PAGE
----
Women come of age steeped in conversations about reproduction. Different cultures interact with women’s bodily changes in various ways, but if a woman decides to have a child, common knowledge, health literature and Aunt Jesse’s war stories tell a woman that her body is going to go through some things with pregnancy and postpartum.
Men? Not so much. Other than jokes about sleepless nights, sexual slowdown and “dad bod” (more about that later), typically little attention has been paid to a man’s transition into parenthood. For the health of our families, it might be time.
Dr. Darby Saxbe, associate professor of Psychology at the University of Southern California, says that, although the impact of that transition affects mothers and fathers in obviously different ways, it’s important to recognize that it’s a critical time for men.
“There’s been a blind spot when it comes to men’s health care and a focus on men transitioning to parenthood as the major life event that it is,” Saxbe says. “If we think about sleep, exercise, social interactions, life priorities, values—a lot of different domains go through major changes during this time.
“If you survey mothers and fathers, an equal percentage of fathers will say that being a parent is extremely important to their identity; it is a central part of their self-concept. But parenthood hasn’t always been a recognized value for men. That’s changing now, as fathers have really stepped up their participation in the last two or three decades—and that brings with it a growing awareness that fathering is a tremendously important and transformative life event that can have a lasting impact on father’s brains and bodies.”
The U.S. has spent significant time and money addressing population-level health and treating stress-related disease, often focusing intervention efforts on late midlife. A case can be made for interventions and support much earlier, according to an analysis of existing research that Saxbe collaborated on with Stanford University economist and family-leave policy expert Maya Rossin-Slater and developmental neuroscientist Diane Goldenberg.
Here’s why it’s so important. The transition to parenthood is a high-risk time for mental health issues such as anxiety and depression, with new parents about twice as likely as adults in other life stages to report clinically significant depression. Fathers often experience weight gain during this transitional time, possibly due to hormonal changes but also to not getting as much exercise as they might have before the baby’s birth, and other changing health habits. Families frequently default to grabbing whatever is easiest and quickest, so nutrition can take a nosedive as comfort food becomes the go-to rather than a treat.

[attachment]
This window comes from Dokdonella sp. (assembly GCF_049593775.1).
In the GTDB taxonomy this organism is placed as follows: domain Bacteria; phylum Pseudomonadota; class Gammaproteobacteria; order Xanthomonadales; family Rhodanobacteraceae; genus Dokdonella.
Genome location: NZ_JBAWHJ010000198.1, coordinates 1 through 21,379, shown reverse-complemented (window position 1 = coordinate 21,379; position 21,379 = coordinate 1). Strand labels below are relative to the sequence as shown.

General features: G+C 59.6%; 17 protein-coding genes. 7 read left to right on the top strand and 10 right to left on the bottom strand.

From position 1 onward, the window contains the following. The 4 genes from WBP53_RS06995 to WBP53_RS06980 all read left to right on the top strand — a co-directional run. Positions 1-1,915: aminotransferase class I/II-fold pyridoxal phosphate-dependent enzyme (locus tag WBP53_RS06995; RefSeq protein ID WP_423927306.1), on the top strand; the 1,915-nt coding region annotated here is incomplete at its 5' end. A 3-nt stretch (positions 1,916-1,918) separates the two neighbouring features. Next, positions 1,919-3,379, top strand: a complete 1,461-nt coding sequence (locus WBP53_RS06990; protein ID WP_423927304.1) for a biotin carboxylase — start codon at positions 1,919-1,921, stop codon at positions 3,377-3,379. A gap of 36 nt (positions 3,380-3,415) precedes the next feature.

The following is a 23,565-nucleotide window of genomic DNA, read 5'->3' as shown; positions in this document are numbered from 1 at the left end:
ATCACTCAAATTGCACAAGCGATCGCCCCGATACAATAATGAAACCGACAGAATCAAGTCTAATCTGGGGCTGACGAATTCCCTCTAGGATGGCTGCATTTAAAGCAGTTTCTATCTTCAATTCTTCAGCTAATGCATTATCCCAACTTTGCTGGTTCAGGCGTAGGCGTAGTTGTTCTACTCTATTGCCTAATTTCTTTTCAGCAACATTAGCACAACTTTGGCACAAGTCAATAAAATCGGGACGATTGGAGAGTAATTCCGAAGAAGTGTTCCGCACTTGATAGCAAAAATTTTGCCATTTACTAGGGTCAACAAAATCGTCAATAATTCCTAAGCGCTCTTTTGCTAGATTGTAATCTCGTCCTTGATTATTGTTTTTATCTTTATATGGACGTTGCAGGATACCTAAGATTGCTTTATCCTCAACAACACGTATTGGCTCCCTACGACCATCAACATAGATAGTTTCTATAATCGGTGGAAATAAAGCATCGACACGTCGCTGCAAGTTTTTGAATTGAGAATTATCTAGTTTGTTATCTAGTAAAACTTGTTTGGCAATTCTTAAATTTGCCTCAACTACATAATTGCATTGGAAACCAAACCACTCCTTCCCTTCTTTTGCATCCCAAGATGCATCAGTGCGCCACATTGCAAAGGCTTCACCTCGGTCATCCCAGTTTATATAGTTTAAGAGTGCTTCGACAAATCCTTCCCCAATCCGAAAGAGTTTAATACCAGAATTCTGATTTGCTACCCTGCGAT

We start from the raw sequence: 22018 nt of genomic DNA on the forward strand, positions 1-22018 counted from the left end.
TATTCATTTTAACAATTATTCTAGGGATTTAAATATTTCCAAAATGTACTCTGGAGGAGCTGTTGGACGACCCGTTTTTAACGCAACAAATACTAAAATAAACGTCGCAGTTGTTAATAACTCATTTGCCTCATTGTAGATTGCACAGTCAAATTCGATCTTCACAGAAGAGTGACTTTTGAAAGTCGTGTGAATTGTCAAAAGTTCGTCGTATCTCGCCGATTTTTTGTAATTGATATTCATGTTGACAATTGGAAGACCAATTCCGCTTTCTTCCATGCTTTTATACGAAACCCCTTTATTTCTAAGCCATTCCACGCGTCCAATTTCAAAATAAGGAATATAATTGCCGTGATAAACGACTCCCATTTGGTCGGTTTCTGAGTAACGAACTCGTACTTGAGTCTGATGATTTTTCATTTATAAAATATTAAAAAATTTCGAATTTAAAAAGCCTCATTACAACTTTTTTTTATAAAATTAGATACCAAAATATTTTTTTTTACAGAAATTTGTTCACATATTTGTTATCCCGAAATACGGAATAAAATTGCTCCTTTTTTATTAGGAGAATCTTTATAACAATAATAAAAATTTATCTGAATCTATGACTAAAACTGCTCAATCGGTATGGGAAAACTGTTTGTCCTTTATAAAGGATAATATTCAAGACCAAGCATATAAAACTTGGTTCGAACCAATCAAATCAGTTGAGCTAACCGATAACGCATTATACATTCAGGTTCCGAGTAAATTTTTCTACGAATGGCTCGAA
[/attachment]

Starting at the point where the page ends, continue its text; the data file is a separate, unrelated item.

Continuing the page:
Sleep loss is one of the legendary changes that parents experience during this transition, and fathers frequently wind up more sleep-deprived than mothers because they return to work sooner, given that the United States (unlike many countries) does not offer paid paternity leave. Lack of adequate sleep increases vulnerability to disease, obesity and mood disorders—all of which have an effect not only on individuals and families but even on the economy, with days missed and a lessening of productivity due to depression and illness.
“We know that a lot of chronic illnesses are linked with mood disorders, depression, sleep loss or disruption, increased stress and inflammation. All of these are dynamic across the transition to parenthood,” Saxbe says. For many individuals, the weight gains during this time are retained long-term. Some people experience their first episode of major depression, and health markers such as stress and inflammation can get out of whack during this time—damage that can continue into midlife and beyond, she says.
One of the most profound aspects of a father’s transition to parenthood is his loss of opportunity to get together with his friends and the changing social dynamics of existing friendships. If they aren’t fathers themselves, a man’s friends may not understand why he can’t hang out with them the way he used to. Dealing with the profound experience of having a new baby and his partner going through dramatic transitions without the social support of his peer group can be isolating and overwhelming for any man, with even less societal permission than mothers might have to express any level of unhappiness. Postpartum depression can be a deadly complication for women, and it can profoundly affect men as well.
Men sometimes have trouble coming to terms with the surprising physical changes their bodies go through during their partner’s pregnancy and postpartum months, Saxbe says. This time is full of changes in hormones and health behaviors, she says, so it would be surprising if there weren’t significant changes in the body during this period. What some might find surprising is the degree to which father’s and mother’s biology begin to synch up in preparation for the baby’s arrival and in the months afterward.